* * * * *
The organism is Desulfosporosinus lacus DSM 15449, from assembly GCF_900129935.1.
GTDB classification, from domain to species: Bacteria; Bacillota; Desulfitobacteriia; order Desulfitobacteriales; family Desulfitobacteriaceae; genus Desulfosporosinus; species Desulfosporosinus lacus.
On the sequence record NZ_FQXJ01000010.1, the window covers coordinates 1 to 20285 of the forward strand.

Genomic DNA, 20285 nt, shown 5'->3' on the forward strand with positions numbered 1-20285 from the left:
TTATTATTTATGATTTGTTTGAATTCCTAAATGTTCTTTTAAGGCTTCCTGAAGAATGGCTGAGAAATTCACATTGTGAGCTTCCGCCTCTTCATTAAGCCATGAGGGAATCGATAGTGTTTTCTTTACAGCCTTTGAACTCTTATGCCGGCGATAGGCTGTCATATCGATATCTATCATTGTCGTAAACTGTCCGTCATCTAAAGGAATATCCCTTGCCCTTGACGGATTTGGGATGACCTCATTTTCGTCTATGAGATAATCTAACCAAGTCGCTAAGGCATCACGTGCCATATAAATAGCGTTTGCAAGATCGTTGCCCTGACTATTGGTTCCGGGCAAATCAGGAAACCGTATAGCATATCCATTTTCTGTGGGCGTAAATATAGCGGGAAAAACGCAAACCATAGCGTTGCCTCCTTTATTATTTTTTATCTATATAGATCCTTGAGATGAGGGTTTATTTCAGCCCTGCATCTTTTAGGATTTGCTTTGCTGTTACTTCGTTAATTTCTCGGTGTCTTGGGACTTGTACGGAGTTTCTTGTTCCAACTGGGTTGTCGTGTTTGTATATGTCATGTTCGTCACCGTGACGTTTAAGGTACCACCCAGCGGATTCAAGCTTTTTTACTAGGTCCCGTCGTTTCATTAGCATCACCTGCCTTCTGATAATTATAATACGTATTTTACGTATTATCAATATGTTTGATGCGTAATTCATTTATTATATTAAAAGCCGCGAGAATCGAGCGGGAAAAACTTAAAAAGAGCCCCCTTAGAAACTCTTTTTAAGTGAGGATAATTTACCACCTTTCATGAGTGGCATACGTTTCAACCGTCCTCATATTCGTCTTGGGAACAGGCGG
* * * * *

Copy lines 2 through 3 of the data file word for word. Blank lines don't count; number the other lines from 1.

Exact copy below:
GTDB classification, from domain to species: Bacteria; Bacillota; Desulfitobacteriia; order Desulfitobacteriales; family Desulfitobacteriaceae; genus Desulfosporosinus; species Desulfosporosinus lacus.
On the sequence record NZ_FQXJ01000010.1, the window covers coordinates 1 to 20285 of the forward strand.